Imagine a place where Toronto’s homeless and other marginalized groups can access free medical care without needing any ID.
With the help of a group of University of Toronto student volunteers, that place exists.
“I think we all write in our entrance essays that we want to help people, we want to help support the community,” says Enoch Ng, co-director at IMAGINE. “But once we start our training we hit the books really hard and it’s hard to forget all that.”
Each Saturday, the IMAGINE clinic, located at 168 Bathurst St., opens its doors from 10 a.m. to 2 p.m.
In the past, the clinic was staffed by four students, each supervised by a professional from their area of study: medical, nursing, pharmacy and social work. As of January, the clinic also offers physical therapy.
The students don’t get school credit, and neither the students nor the preceptors get paid.
“It’s like a part-time job because we work 10 to 15 hours a week,” says Yick Kan Cheung, co-director of IMAGINE.
It’s a serious commitment of time by the volunteers, IMAGINE clinic adviser Lorraine Ferris says, especially since the students also need to focus on their studies.
“A big lesson for me is that when you have such talented students that are really enthusiastic and they set their mind on where they want to go, they can do it,” she says.
Cheung estimates they see about two to 11 patients depending on the day and says both the students and the preceptors volunteer because they enjoy the work and want to give back to the community.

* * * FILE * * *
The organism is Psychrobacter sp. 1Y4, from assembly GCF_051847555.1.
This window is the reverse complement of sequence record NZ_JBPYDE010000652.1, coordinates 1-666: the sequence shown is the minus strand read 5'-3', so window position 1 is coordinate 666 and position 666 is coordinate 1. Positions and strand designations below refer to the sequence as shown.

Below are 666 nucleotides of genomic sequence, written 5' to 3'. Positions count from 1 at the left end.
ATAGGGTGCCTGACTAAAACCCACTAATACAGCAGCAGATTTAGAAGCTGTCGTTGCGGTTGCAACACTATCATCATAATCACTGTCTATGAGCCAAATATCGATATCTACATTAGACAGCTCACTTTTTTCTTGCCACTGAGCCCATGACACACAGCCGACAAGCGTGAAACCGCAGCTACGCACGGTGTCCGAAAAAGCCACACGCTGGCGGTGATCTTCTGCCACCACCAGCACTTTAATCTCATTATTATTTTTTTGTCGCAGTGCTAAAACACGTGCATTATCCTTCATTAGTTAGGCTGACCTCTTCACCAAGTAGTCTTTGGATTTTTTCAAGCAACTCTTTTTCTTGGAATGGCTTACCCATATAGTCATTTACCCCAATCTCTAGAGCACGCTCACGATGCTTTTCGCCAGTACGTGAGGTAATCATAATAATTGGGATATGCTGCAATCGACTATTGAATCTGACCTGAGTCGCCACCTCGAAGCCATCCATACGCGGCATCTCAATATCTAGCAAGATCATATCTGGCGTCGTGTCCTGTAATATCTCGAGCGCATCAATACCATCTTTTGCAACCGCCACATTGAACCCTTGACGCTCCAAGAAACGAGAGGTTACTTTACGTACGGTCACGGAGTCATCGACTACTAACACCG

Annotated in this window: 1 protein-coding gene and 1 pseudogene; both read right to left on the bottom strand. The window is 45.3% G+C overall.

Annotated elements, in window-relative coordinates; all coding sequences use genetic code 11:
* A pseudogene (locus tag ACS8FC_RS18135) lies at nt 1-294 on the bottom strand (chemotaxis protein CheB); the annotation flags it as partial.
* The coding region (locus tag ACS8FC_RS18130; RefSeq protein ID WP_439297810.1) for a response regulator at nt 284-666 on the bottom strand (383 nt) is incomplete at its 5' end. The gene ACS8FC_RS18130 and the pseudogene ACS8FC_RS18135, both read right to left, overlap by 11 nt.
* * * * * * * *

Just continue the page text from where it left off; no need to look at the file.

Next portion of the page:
“I said I wanted to be part of this project before I even heard all the details,” says Marie Rocchi, an adviser to IMAGINE and one of the pharmaceutical preceptors.
The experience is beneficial for the students, Rocchi says, because they don’t get assessed. Rather they discuss every decision with professionals to collectively give their patients the best care.
It’s an environment where students can learn from one another and are exposed to different kinds of jobs available in health care, Cheung and Ng say.
“We’re trying to incorporate extra services,” Ng says. “We’re working to get dentists and dentistry students involved, social support groups and foot care. We’re also trying to have the clinic open for the entire year, because right now it’s only open during the academic year.”
IMAGINE’s organizers would also like to expand to another clinic, but right now that’s not possible, Ng says.
Though offers have come in from other community centres, Ng says they currently don’t have the resources. The clinic is funded entirely by donations, largely from student bodies and organizations, and sometimes from private donors, he says.